What did the recalls really mean? Maybe it’s not so clear.

We know what the recalls did — they nearly got Republicans control of the Colorado Senate. And they scared the hell out of every Democrat in the nation who favors even modest gun control legislation.

But do we know what they really mean?

Did Dudley Brown, the NRA and the other gunnies simply target vulnerable Democrats and make it look as if gun legislation held the balance in statewide elections?

Or do the recalls portend doom for Dems (see: Hickenlooper, John) in 2014?

Brown told the Washington Post he would use the gun laws “as a sledgehammer” to “destroy” Democrats next November. But he might have been a little quick on the trigger (if sledgehammers had triggers, anyway).

A new survey by Public Polling Policy says Coloradans are actually more likely to vote for Hickenlooper — 41 yes, 29 no, 28 no difference — for signing the guns laws. And when asked if Ken Buck’s A rating with the NRA makes it more or less likely to vote for him, 29 say more likely, 38 less likely, 30 no difference.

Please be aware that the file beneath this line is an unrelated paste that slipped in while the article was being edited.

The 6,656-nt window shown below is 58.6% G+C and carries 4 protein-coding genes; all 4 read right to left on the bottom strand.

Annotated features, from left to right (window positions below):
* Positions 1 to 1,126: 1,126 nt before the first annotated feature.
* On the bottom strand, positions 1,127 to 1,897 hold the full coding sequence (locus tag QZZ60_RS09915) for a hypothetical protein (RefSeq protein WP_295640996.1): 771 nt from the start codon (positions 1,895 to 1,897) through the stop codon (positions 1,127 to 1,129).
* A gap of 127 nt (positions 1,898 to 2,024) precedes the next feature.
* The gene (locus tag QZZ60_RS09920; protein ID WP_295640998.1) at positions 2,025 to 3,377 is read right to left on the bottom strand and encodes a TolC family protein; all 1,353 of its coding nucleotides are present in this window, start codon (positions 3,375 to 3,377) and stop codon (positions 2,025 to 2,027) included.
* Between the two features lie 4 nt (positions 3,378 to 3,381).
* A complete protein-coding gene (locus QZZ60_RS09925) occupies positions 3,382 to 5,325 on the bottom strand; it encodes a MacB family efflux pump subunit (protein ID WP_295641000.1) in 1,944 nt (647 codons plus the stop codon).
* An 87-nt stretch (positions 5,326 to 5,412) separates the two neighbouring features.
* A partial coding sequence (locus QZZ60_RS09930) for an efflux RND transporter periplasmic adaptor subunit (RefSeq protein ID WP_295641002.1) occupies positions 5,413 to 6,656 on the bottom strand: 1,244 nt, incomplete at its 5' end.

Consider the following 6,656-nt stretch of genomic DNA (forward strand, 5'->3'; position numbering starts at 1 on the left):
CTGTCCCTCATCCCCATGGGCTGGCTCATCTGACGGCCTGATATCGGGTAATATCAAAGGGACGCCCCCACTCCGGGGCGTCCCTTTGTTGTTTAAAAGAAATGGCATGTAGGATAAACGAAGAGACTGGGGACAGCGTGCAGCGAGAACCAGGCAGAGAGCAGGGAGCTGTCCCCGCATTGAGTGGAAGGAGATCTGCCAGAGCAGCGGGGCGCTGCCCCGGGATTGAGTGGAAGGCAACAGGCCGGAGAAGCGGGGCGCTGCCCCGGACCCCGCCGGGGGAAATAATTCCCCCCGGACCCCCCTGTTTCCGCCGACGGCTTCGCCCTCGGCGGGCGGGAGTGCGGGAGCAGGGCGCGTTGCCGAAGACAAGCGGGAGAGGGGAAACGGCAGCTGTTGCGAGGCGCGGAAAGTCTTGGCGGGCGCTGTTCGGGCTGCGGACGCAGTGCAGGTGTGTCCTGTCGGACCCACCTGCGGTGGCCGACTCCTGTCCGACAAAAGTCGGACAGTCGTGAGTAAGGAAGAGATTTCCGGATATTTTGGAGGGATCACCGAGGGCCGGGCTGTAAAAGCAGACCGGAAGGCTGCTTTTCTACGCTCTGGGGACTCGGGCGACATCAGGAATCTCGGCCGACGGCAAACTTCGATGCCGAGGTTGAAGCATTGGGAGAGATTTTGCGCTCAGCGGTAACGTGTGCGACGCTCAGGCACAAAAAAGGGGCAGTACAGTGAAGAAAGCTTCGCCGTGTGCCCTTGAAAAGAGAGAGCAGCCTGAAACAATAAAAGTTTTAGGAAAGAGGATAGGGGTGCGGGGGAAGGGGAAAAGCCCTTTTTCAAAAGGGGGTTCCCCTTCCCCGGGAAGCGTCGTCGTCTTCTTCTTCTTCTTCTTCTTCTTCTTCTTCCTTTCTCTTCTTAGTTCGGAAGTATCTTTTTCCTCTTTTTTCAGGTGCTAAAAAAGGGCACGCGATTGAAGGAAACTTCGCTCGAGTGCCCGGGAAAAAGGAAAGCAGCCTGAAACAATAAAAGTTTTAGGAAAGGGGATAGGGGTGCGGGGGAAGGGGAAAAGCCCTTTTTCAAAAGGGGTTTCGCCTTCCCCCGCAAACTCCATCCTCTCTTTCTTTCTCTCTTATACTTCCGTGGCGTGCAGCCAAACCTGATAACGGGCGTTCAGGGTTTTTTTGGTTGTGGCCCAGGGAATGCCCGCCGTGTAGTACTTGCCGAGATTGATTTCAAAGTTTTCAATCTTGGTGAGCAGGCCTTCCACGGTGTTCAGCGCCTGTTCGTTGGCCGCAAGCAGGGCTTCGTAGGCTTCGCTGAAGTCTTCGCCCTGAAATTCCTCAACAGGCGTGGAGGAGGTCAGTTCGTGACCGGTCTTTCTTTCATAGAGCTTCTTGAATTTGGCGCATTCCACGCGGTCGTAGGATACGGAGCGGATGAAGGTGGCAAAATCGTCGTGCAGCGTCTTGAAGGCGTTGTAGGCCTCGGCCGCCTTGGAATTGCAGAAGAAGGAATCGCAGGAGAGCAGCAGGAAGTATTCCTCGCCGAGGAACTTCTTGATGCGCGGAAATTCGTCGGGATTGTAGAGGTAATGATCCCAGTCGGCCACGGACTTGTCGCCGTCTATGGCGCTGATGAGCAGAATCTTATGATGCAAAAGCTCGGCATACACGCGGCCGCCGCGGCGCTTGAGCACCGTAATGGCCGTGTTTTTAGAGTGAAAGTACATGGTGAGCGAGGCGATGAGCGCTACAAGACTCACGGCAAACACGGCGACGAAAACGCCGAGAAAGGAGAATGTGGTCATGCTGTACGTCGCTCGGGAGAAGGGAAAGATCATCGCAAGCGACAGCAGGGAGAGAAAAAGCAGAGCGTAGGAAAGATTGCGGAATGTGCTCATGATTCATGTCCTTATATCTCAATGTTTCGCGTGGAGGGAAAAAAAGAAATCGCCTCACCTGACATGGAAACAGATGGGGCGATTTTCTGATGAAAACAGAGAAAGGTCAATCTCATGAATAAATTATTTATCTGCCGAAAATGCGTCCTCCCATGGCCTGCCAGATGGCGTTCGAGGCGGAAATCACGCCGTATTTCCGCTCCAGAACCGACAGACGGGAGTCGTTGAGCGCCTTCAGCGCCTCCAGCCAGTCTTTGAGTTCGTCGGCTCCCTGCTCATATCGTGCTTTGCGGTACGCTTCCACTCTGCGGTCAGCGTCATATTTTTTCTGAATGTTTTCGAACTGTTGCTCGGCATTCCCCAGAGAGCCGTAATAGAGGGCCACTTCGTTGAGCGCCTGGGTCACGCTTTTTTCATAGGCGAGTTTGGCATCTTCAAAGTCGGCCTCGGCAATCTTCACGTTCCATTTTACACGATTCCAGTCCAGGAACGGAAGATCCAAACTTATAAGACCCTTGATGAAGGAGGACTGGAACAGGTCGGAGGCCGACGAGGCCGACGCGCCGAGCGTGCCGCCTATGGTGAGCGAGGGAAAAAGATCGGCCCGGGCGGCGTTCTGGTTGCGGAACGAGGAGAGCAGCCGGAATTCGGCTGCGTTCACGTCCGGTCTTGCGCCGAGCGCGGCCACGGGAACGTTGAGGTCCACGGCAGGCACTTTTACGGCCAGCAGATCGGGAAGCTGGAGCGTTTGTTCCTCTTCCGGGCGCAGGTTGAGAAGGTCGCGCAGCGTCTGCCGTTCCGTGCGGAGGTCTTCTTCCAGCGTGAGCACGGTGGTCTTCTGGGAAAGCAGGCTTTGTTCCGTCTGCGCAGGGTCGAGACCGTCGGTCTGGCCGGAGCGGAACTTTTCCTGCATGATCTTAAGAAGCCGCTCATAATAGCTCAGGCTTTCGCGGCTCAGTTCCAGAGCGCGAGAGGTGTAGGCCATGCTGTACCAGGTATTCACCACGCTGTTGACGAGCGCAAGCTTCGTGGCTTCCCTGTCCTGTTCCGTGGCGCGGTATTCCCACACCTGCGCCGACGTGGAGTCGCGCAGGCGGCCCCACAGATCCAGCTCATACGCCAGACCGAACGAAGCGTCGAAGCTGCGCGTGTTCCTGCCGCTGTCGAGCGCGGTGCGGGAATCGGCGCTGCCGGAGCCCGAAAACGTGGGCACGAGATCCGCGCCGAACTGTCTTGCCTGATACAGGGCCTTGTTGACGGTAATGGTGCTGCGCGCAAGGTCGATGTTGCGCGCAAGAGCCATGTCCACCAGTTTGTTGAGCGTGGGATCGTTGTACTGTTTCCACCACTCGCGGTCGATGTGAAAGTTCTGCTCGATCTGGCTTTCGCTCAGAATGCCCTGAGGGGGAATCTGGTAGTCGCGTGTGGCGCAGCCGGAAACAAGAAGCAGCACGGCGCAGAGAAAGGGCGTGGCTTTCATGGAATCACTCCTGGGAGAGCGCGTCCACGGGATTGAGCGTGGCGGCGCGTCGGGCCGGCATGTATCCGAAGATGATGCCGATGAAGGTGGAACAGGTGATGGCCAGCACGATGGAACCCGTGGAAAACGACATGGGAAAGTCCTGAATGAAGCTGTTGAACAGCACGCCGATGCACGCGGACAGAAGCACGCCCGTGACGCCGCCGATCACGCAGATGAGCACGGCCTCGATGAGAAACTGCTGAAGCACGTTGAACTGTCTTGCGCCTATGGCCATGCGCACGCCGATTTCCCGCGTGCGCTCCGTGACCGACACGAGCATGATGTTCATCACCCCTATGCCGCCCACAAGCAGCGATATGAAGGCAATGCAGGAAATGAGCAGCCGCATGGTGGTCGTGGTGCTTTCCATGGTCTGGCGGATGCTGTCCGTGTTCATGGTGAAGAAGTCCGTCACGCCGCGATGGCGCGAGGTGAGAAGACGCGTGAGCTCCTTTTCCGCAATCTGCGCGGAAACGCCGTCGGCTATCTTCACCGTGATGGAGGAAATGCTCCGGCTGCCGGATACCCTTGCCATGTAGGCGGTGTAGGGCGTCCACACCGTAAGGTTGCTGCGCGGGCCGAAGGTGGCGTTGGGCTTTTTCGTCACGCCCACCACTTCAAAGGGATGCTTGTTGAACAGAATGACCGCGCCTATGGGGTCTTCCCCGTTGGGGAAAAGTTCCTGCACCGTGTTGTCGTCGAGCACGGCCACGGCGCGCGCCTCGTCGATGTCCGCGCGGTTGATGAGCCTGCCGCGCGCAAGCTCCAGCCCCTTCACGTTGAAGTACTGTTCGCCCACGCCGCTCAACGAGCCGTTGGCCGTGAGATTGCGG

Does this change the conventional wisdom? Not likely, but it’s worth considering.

Two more points: Though PPP is a Democratic-leaning outfit, the survey included 34% Dems, 35% Republicans and 31% independents.

And the numbers reflect what just happened in the Virginia governor’s race, in which Terry McAuliffe, the Democrat, came out in favor of similar laws passed in Colorado and won his race. As I wrote the other day, Virginia is much like Colorado, with its own gun culture and as a purple state trending blue.


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